How to not confuse Bear’s garlic with Lily-of-the-valley, autumn crocus, Jack-in-the-pulpit or Solomon’s seal!
Be careful when collecting wild garlic!
March to May is bear’s garlic season once again! Many people are now on the lookout for the young leaves for herb butter, pesto or soup, but beware! There are some poisonous plants that occur at similar times in the same locations: Lily of the Valley, Autumn Crocus, Jack-in-the-pulpit and Solomon’s Seal. A safe identification is therefore essential. Please only collect plants for consumption that you have been able to identify without doubt! You can identify the leaves with Flora Incognita, but you should also know how to distinguish bear’s garlic from the other confusing species.
Bear’s garlic or lily of the valley?
You can find bear’s garlic leaves (Allium ursinum) from March to June in alluvial, deciduous and mixed forests. It is not uncommon to find the poisonous leaves of the lily of the valley (Convallaria majalis) mixed in! What is easiest is to look at how the leaves grow out of the ground: bear’s garlic seems to grow “straight out of the ground” and has a clearly recognisable stem, whereas lily of the valley usually sprouts two leaves from a rhizome – and they encompass a pseudo-stem. This means they are not as clearly divided into “stem and leaf” as bear’s garlic. Other distinguishing features are: Bear’s garlic leaves are dark green and soft, especially after picking they quickly start to collapse. Lily of the valley leaves are light green and firmer. Wild garlic has a clear midrib and parallel veins that are widely spaced. Lily of the valley does not have a distinct midrib and has very narrowly spaced nerves.
Bear’s garlic or autumn crocus?
Autumn crocus (Colchicum autumnale) sprout their leaves now – but they do not flower until autumn. Caution: Even eating the smallest amounts can lead to severe poisoning! You are more likely to find them in meadows than in the forest, and also their leaves are not clearly divided into “leaf and stem”. They grow without a stem from a rosette in the ground and also often enclose a large, green fruit capsule. Unlike bear’s garlic leaves, they are almost stiff and shiny on both sides – the underside of bear’s garlic leaves is rather dull.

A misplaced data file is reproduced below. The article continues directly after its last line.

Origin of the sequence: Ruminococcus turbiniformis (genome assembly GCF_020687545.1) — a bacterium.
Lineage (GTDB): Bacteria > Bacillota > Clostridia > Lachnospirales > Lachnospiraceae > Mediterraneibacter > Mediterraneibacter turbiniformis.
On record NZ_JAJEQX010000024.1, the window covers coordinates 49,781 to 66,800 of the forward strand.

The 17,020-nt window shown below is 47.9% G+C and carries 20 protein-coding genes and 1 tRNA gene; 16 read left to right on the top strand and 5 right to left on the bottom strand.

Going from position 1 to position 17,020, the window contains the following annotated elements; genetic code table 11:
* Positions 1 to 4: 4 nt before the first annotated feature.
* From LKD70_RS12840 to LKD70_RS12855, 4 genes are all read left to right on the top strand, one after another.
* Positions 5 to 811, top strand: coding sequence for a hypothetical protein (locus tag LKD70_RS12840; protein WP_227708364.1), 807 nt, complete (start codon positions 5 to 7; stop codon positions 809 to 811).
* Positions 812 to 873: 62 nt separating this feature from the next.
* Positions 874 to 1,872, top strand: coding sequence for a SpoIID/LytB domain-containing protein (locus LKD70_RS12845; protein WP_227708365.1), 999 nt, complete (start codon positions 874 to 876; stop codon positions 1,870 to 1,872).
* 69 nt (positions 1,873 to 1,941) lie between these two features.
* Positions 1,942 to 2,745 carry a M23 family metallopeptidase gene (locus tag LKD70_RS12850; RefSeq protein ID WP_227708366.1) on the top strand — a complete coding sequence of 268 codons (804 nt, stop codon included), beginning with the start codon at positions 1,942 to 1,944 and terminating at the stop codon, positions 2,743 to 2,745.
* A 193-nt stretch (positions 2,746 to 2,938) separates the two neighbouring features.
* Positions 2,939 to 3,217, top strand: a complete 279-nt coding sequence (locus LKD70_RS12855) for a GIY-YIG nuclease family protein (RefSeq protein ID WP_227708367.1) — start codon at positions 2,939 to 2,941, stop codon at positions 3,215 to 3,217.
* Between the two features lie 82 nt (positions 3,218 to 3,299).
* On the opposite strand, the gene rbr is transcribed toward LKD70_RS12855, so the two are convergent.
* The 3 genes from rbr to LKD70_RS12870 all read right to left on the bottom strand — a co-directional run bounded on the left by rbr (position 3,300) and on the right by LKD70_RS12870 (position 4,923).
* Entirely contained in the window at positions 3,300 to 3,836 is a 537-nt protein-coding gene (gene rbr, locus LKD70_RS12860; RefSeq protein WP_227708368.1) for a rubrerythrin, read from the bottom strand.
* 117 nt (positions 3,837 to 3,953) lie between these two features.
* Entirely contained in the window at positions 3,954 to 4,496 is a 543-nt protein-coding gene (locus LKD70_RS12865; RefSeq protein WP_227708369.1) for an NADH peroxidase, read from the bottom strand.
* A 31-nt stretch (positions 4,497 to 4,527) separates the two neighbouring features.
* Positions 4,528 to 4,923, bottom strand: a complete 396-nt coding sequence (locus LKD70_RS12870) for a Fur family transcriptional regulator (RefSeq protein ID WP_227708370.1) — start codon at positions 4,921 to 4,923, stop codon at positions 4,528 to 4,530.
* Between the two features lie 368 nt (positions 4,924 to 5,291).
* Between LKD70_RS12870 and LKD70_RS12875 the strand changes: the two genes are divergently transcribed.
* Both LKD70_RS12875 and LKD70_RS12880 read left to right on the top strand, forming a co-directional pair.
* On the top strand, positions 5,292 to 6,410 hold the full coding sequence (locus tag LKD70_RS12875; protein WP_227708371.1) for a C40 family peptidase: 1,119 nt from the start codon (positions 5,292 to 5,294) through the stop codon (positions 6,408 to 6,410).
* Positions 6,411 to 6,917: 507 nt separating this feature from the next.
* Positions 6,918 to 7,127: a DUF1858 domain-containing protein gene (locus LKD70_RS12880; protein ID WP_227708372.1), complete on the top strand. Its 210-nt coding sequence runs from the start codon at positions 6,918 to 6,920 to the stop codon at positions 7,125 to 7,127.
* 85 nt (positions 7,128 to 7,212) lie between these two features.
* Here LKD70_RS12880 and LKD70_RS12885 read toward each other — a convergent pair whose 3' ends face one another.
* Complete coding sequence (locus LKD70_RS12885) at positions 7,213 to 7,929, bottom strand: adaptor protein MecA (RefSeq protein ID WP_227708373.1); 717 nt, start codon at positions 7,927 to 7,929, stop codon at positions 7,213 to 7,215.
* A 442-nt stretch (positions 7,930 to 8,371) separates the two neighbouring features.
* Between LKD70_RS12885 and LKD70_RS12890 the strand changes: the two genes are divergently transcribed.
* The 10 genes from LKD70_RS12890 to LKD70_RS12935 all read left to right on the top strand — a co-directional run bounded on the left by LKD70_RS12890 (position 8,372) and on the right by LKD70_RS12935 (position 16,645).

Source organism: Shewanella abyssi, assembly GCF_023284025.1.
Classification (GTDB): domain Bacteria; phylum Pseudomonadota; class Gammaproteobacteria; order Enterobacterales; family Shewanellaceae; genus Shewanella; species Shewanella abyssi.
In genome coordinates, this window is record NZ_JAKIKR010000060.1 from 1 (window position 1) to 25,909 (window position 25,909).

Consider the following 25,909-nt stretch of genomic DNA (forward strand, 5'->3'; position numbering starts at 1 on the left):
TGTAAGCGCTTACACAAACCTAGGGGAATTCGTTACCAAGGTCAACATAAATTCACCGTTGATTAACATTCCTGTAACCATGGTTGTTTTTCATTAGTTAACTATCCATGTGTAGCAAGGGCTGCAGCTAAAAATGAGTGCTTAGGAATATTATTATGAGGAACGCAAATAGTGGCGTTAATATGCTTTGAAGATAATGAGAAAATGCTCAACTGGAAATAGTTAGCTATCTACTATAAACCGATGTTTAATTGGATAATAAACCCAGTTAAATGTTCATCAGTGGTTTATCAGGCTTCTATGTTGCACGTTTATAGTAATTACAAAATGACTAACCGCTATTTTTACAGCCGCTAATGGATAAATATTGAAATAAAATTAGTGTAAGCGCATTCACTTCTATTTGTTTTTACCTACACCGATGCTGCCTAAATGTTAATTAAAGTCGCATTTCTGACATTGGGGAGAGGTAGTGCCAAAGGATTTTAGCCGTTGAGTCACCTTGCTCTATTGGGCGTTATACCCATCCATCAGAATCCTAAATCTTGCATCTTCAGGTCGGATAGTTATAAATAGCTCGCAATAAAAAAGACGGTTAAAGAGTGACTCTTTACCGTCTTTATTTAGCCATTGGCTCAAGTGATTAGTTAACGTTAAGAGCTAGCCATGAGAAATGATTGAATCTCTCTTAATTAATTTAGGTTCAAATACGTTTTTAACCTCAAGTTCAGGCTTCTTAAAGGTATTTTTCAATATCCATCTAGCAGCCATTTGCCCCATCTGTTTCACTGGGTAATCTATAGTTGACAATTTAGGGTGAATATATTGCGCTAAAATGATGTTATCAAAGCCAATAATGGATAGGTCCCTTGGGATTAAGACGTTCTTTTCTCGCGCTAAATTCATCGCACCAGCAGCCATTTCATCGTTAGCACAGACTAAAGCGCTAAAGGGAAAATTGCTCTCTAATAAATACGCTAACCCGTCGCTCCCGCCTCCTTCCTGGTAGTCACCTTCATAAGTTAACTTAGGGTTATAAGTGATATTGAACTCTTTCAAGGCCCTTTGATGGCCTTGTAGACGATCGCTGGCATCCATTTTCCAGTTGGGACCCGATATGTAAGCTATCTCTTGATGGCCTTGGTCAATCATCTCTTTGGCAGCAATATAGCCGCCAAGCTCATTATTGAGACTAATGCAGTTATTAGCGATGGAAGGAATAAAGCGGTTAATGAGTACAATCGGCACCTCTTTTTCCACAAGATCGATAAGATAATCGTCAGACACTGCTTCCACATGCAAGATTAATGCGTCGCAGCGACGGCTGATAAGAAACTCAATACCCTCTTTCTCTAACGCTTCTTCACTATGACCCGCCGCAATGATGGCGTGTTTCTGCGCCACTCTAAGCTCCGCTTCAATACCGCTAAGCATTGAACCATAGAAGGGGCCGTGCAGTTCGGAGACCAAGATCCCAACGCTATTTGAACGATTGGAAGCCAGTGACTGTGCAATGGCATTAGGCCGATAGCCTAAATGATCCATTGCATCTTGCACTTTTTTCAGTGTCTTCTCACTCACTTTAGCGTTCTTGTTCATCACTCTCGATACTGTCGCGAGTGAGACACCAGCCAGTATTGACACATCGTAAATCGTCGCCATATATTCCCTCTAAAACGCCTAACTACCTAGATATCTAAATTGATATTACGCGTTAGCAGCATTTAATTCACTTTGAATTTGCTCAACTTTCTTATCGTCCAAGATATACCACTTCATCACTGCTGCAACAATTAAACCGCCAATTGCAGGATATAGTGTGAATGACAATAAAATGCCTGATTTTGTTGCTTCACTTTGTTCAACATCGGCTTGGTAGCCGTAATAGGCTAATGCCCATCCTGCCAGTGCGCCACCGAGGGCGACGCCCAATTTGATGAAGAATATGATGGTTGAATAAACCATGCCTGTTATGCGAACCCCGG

Bear’s garlic or Jack-in-the-pulpit?
It is mainly the young leaves of Jack-in-the-pulpit (Arum maculatum) that can lead to confusion with bear’s garlic – because they too are now sprouting in nutrient-rich deciduous forests. Very young leaves lack the typical spots and barbs at the base of the stem, but they already show the irregular veining, which clearly distinguishes them from bear’s garlic.
Bear’s garlic or Solomon’s seal?
Individual plants of bear’s garlic and the species of solomon’s seal (Polygonatum sp.) are probably unlikely to be confused. The risk here is rather that an individual specimen of solomon’s seal can become indistinguishable in mass occurrences of bear’s garlic and thus, in case of carelessness, be collected along with it. The parallel-veined, long-oval leaves are indeed similar to those of bear’s garlic, but they grow alternately on a stem and have a grey-green underside.
Bear’s garlic is mainly recognisable by its aromatic smell, reminiscent of garlic. The confusing species don’t exactly do this, but if you have already collected and crushed a few leaves of bear’s garlic, your fingers will smell very strongly, making reliable identification by smell no longer possible.
Observe plants in the course of the year
It is only the leaves that can lead to confusion with bear’s garlic. As with other plants that are collected for consumption, we recommend that you visit their locations regularly throughout the year and look at how the individual plants flower and fruit. This way you can be sure to see, feel and smell which leaves belong to which flower: Jack-in-the-pulpit forms a characteristic “stick” of spatha and cob between April and May. Lily of the valley forms grape-like bells, almost at the same time as bear’s garlic, which forms star-shaped pure white flowers from May to June. And lastly, the autumn crocus shows its pink flowers – in autumn.
This article was displayed as a story in the Flora Incognita app in spring 2022/23. In the app you can always find exciting information about plants, ecology, species knowledge, as well as tips and tricks for plant identification. Check it out!